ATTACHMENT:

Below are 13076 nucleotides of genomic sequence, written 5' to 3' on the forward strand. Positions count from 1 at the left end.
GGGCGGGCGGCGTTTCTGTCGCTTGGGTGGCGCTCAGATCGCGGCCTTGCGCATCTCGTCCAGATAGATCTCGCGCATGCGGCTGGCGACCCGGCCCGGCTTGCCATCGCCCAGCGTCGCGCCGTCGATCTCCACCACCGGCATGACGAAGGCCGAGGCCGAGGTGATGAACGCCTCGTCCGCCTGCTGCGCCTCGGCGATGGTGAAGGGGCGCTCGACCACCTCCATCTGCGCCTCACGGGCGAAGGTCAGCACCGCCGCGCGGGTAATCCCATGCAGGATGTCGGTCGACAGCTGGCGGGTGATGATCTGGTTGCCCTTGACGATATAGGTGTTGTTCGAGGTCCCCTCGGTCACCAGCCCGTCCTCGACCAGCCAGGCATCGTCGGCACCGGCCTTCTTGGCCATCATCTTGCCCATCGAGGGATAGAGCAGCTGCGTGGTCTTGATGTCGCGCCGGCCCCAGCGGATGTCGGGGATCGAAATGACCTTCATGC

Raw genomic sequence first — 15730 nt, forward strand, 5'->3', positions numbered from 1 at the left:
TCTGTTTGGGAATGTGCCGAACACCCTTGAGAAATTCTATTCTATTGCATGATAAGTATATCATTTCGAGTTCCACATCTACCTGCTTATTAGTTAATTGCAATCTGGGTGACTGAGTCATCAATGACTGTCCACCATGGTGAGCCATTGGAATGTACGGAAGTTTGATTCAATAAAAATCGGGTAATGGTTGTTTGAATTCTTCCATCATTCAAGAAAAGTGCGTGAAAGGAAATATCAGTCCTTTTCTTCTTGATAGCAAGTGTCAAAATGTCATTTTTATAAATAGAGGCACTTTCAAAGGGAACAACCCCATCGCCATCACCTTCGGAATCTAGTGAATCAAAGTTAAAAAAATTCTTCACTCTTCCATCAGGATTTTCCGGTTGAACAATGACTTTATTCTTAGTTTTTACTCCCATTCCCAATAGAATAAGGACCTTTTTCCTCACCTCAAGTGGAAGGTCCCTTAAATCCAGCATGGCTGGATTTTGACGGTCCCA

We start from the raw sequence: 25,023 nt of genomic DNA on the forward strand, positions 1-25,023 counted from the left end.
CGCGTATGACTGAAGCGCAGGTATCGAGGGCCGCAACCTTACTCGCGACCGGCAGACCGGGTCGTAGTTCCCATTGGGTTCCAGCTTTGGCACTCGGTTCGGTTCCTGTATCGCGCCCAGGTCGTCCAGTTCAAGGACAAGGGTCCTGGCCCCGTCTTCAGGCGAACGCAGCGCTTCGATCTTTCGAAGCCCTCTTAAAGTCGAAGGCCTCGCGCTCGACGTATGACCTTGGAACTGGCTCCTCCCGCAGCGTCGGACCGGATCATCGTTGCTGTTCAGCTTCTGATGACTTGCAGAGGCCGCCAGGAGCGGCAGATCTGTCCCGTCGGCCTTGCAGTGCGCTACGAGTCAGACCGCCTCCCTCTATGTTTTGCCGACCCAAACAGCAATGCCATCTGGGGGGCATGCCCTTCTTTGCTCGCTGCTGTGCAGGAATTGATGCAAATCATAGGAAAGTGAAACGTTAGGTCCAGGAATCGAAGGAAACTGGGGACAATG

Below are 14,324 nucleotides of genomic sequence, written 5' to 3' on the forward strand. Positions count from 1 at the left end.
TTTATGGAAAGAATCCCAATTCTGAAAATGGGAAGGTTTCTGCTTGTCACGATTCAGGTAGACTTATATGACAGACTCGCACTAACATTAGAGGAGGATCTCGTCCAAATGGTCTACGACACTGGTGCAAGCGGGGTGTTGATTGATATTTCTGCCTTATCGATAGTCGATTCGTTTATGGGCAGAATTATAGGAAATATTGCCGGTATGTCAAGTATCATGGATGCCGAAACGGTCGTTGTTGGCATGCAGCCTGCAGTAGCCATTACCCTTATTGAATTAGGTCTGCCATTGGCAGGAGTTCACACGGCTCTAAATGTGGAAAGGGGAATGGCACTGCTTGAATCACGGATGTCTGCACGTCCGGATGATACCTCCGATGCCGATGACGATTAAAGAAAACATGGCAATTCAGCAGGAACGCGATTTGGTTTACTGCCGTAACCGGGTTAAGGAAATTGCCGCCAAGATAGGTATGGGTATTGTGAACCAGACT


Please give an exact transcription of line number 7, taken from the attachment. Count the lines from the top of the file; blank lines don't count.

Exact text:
Below are 14,324 nucleotides of genomic sequence, written 5' to 3' on the forward strand. Positions count from 1 at the left end.